In a 2011 study, the consulting firm Right Management found that over 84 percent of working Americans want to change their jobs or career paths. Tierra Driffin, a New Haven resident who falls firmly into that category, hopes her time at the new downtown Gateway Community College campus can help her achieve that goal.
“I’m working part time right now as a nurse’s aide, but I’m really interested in criminal justice,” said the 24-year-old, who has been out of school for five years.
While she may be several years away from a career change, Driffin made an initial step yesterday by sitting down in her first criminal justice class at Gateway Community College’s new Elm City campus on Church Street. The $198 million Gateway campus, the most expensive of its kind in state history, officially opened with a ribbon cutting ceremony last Thursday after over a decade of planning and construction. But on Tuesday the school truly set to work — opening its doors to an estimated 7,800 students for the first day of classes.
According to its website, Gateway offers over 95 different degree and certificate programs “preparing students to enter the workforce or to transfer to a four-year university,” and with the start of classes yesterday, city and school administrators are hoping those 7,800 students, like Driffin, will use their education to reach their career goals — and to take up jobs in a stagnant economy.
“Over the past week, I’ve seen students walking the corridors to find their way to admissions, the bookstore, financial aid and their classrooms,” said Gateway President Dorsey Kendrick. “Now we must educate and graduate students — [helping] them make their dreams of a better future come true and [supporting] the regional business community by preparing tomorrow’s workforce.”
As they arrived for class, in some cases seeing the new Gateway campus for the first time, students interviewed by the News described the scene as one of “awe,” “excitement” and “a bit of confusion.”
Thousands of Gateway community members, including students, faculty, administrators and service staff, began arriving in the early morning and quickly filled the campus’s parking garage, forcing later commuters to find other lots. Lines to register for courses, pick up student IDs and purchase textbooks snaked across the brand-new 367,000-square-foot facility. Administrators said a supplemental security and police detail was hired to help direct traffic, students and media crews.
“We anticipate a busy week, as our enrollment is up 10 percent over last year,” said Evelyn Gard, public relations and marketing director for Gateway, which also maintains campuses in Long Wharf and North Haven. “School traffic peaks at different times than business traffic though, so our schedule shouldn’t hurt business. And by next week, we expect to be in our groove.”
Inside the building, thousands of students shuffled from class to class through sleek hallways and staircases with high ceilings, wide walkways and floor-to-ceiling windows facing outside. Long stretches of wall space along the campus’s central hallway were decorated with quotations such as “Greatness is not where we are but in what direction we are moving,” or individual words like “Motivate” and “Compete.” Many students turned for a double-take when walking past a multi-story LED light display showing smiling college students.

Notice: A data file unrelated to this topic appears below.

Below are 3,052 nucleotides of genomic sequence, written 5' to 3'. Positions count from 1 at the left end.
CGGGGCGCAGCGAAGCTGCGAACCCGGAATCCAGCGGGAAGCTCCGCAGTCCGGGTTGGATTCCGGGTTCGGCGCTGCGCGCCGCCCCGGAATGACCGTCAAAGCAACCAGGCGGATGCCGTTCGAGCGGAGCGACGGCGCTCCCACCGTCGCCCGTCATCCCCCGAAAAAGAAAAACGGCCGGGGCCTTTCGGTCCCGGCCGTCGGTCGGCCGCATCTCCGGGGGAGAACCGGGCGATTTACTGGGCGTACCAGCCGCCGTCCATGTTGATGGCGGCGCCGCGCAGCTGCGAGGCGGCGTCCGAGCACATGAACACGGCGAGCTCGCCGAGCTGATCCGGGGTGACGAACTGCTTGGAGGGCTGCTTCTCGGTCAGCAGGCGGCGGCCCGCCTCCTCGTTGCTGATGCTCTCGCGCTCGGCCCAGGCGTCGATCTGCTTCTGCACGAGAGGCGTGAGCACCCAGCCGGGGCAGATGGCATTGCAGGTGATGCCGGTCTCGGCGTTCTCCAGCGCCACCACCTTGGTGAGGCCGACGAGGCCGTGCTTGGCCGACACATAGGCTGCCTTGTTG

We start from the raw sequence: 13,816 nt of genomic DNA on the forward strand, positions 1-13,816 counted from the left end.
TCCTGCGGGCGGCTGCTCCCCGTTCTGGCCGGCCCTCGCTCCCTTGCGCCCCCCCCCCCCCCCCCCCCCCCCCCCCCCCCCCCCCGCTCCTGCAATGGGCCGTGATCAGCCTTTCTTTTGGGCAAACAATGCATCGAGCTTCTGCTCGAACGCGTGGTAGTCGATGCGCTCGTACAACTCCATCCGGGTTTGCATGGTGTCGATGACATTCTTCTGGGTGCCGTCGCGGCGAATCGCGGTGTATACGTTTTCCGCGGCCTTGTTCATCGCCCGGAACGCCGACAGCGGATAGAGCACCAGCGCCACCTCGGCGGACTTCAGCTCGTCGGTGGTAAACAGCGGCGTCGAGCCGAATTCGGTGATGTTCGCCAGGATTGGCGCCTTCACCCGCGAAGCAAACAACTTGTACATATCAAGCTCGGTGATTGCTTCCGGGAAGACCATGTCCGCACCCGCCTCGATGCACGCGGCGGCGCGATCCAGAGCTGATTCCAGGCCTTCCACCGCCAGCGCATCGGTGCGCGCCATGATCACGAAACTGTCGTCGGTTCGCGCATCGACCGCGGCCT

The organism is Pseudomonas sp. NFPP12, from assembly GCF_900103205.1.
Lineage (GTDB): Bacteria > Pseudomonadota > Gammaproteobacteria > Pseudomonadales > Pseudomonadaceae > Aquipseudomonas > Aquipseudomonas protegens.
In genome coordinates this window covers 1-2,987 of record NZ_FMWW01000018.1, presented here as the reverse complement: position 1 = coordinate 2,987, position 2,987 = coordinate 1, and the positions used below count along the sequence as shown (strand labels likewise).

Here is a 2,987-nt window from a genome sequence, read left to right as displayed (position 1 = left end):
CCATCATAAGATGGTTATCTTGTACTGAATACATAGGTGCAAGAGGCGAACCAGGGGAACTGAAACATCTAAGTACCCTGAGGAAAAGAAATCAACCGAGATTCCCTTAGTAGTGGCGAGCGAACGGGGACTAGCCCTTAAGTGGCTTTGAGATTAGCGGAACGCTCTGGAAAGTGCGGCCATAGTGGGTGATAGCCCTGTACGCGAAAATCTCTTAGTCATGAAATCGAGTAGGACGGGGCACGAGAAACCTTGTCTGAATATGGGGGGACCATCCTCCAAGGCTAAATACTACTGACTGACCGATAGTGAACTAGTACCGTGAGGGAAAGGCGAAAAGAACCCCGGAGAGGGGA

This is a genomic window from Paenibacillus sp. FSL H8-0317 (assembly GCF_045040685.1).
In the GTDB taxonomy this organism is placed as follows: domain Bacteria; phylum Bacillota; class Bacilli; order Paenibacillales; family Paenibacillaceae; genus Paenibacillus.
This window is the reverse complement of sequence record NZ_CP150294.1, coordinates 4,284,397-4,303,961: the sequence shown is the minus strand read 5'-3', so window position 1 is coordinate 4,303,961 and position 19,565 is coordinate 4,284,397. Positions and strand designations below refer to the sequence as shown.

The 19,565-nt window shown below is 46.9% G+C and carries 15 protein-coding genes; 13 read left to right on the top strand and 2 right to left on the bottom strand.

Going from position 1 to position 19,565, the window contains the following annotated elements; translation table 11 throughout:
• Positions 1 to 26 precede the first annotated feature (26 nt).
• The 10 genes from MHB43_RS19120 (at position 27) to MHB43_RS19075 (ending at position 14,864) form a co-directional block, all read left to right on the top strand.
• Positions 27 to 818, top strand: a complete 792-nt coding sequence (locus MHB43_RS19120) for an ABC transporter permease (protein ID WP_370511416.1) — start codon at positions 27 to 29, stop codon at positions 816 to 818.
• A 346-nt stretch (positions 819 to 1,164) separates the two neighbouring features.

“It’s craziness — there’s always a big scene the first week,” said Symphany Joseph, a fourth-year liberal arts major who also serves as Gateway’s Student Government Association president. Joseph and other SGA members held a free hot dog bar for students as a musician sang and played guitar nearby, and her group is holding a school-wide bingo game Wednesday in which participants can win new school supplies.
“It was a really gratifying feeling to walk through the building and have a whole new group of people ‘ooh’ and ‘ahh.’ Its been worth all the work,” Gard said. “We’ve wanted this campus so our students could have what other colleges and universities have. Now they have top-rate facilities and access to the city.”
Clara Ogbaa, director of the school’s new 23,000-square-foot library said students have already voiced their appreciation of the revamped facilities, which include larger group study areas and a day care center for students with children. On a poster board in the library lobby, students wrote messages such as “It’s simply amazing” and “Love the windows.” The nearly 200 full-time Gateway faculty members who relocated to offices in the downtown campus have expressed gratitude for the new teaching capacity the building affords, said Paul Silberquit, director of the school’s engineering and applied technologies division. Silberquit added that the new technology equipment and large classrooms will allow professors to reach more students while enhancing course materials.
The downtown Gateway campus adds over 90 classrooms to the college and administrators expect it to increase total student enrollment by half. The facility houses culinary and hospitality management labs, a nursing skills lab sponsored by the Yale-New Haven Hospital, a nuclear medicine technology lab, a computerized tomography lab and a graphic design studio among other facilities.